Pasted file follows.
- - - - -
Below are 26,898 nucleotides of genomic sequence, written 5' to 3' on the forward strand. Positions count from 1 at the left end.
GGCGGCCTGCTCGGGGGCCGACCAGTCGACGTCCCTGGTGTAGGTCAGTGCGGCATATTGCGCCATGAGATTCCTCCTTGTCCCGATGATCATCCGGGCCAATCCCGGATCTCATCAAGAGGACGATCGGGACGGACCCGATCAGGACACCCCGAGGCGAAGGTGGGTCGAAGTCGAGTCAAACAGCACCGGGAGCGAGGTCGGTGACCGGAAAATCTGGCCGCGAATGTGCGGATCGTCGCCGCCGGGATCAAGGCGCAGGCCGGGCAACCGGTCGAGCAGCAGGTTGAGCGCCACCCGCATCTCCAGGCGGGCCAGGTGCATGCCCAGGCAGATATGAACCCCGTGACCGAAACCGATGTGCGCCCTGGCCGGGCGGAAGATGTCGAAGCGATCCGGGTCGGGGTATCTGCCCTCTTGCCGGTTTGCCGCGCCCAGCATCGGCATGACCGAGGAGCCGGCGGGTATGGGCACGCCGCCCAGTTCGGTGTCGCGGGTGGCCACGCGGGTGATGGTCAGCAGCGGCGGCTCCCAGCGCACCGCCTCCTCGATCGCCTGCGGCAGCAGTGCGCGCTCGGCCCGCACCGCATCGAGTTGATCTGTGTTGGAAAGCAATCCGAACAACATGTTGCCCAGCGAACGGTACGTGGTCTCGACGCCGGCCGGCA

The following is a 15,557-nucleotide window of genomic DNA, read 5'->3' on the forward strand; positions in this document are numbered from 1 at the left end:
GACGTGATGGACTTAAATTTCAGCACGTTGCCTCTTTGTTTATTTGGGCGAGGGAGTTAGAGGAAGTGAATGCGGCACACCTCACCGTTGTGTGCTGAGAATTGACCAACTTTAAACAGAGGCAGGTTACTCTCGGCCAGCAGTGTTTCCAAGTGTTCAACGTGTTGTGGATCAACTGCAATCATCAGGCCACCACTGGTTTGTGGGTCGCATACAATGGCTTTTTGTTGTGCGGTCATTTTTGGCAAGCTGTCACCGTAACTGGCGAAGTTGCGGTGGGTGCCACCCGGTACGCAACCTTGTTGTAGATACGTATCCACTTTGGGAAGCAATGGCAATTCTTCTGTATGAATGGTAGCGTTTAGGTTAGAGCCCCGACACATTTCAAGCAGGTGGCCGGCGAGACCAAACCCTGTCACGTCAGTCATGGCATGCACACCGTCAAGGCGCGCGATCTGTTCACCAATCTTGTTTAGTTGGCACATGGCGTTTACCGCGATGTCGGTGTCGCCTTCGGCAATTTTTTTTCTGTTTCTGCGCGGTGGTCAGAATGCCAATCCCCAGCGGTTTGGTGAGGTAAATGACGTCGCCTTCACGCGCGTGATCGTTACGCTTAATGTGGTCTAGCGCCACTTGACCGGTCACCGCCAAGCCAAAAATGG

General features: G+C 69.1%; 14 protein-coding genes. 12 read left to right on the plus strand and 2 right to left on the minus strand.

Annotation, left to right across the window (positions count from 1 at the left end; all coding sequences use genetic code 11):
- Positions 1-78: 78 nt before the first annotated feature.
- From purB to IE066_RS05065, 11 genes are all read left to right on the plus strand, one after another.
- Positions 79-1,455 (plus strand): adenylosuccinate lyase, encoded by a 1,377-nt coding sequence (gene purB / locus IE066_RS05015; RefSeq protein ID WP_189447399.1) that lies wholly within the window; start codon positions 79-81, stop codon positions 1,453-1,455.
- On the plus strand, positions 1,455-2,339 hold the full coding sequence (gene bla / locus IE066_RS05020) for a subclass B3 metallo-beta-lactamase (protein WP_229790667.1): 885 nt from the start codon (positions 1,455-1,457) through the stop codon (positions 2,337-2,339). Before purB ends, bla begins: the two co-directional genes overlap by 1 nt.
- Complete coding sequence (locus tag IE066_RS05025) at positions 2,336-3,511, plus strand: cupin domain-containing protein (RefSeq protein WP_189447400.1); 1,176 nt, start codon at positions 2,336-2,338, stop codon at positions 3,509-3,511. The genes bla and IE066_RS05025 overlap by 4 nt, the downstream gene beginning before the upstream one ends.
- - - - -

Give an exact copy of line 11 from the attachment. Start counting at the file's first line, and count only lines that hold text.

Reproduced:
- Complete coding sequence (locus tag IE066_RS05025) at positions 2,336-3,511, plus strand: cupin domain-containing protein (RefSeq protein WP_189447400.1); 1,176 nt, start codon at positions 2,336-2,338, stop codon at positions 3,509-3,511. The genes bla and IE066_RS05025 overlap by 4 nt, the downstream gene beginning before the upstream one ends.